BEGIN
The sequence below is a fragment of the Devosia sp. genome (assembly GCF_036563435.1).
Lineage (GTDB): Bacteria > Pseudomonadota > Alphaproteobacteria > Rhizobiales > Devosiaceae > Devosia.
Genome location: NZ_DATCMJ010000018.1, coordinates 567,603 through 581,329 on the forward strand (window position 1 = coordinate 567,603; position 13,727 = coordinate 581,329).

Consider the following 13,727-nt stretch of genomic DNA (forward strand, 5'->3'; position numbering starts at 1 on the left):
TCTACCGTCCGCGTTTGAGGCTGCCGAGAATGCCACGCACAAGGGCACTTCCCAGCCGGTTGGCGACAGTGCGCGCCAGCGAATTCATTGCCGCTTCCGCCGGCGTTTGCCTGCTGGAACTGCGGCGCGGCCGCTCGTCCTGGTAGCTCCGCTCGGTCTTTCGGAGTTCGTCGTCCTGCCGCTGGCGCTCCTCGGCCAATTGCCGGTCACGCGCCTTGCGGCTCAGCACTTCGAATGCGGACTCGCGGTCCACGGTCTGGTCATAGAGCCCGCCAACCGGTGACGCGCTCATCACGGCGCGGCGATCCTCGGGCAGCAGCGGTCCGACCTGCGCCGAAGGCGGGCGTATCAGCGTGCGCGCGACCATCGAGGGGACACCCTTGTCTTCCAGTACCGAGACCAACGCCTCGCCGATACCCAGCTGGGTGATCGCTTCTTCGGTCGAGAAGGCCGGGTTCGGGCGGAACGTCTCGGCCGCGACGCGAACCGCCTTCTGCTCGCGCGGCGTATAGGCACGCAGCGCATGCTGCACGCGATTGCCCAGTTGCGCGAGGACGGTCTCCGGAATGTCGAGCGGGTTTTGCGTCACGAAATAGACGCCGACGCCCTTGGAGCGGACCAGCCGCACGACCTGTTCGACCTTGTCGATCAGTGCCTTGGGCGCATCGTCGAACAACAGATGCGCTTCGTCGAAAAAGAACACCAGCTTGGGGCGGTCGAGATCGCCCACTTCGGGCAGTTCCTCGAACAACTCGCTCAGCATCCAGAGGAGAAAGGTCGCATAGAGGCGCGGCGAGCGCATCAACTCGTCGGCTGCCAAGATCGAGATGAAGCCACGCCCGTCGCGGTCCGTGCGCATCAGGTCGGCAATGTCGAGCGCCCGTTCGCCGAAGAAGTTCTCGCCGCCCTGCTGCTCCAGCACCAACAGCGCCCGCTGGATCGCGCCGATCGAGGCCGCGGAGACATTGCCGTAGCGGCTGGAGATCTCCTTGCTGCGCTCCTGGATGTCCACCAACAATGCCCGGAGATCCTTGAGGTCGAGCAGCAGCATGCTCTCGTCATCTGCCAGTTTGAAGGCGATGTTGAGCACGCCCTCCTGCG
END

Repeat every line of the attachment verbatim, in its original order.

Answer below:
The sequence below is a fragment of the Devosia sp. genome (assembly GCF_036563435.1).
Lineage (GTDB): Bacteria > Pseudomonadota > Alphaproteobacteria > Rhizobiales > Devosiaceae > Devosia.
Genome location: NZ_DATCMJ010000018.1, coordinates 567,603 through 581,329 on the forward strand (window position 1 = coordinate 567,603; position 13,727 = coordinate 581,329).

Consider the following 13,727-nt stretch of genomic DNA (forward strand, 5'->3'; position numbering starts at 1 on the left):
TCTACCGTCCGCGTTTGAGGCTGCCGAGAATGCCACGCACAAGGGCACTTCCCAGCCGGTTGGCGACAGTGCGCGCCAGCGAATTCATTGCCGCTTCCGCCGGCGTTTGCCTGCTGGAACTGCGGCGCGGCCGCTCGTCCTGGTAGCTCCGCTCGGTCTTTCGGAGTTCGTCGTCCTGCCGCTGGCGCTCCTCGGCCAATTGCCGGTCACGCGCCTTGCGGCTCAGCACTTCGAATGCGGACTCGCGGTCCACGGTCTGGTCATAGAGCCCGCCAACCGGTGACGCGCTCATCACGGCGCGGCGATCCTCGGGCAGCAGCGGTCCGACCTGCGCCGAAGGCGGGCGTATCAGCGTGCGCGCGACCATCGAGGGGACACCCTTGTCTTCCAGTACCGAGACCAACGCCTCGCCGATACCCAGCTGGGTGATCGCTTCTTCGGTCGAGAAGGCCGGGTTCGGGCGGAACGTCTCGGCCGCGACGCGAACCGCCTTCTGCTCGCGCGGCGTATAGGCACGCAGCGCATGCTGCACGCGATTGCCCAGTTGCGCGAGGACGGTCTCCGGAATGTCGAGCGGGTTTTGCGTCACGAAATAGACGCCGACGCCCTTGGAGCGGACCAGCCGCACGACCTGTTCGACCTTGTCGATCAGTGCCTTGGGCGCATCGTCGAACAACAGATGCGCTTCGTCGAAAAAGAACACCAGCTTGGGGCGGTCGAGATCGCCCACTTCGGGCAGTTCCTCGAACAACTCGCTCAGCATCCAGAGGAGAAAGGTCGCATAGAGGCGCGGCGAGCGCATCAACTCGTCGGCTGCCAAGATCGAGATGAAGCCACGCCCGTCGCGGTCCGTGCGCATCAGGTCGGCAATGTCGAGCGCCCGTTCGCCGAAGAAGTTCTCGCCGCCCTGCTGCTCCAGCACCAACAGCGCCCGCTGGATCGCGCCGATCGAGGCCGCGGAGACATTGCCGTAGCGGCTGGAGATCTCCTTGCTGCGCTCCTGGATGTCCACCAACAATGCCCGGAGATCCTTGAGGTCGAGCAGCAGCATGCTCTCGTCATCTGCCAGTTTGAAGGCGATGTTGAGCACGCCCTCCTGCG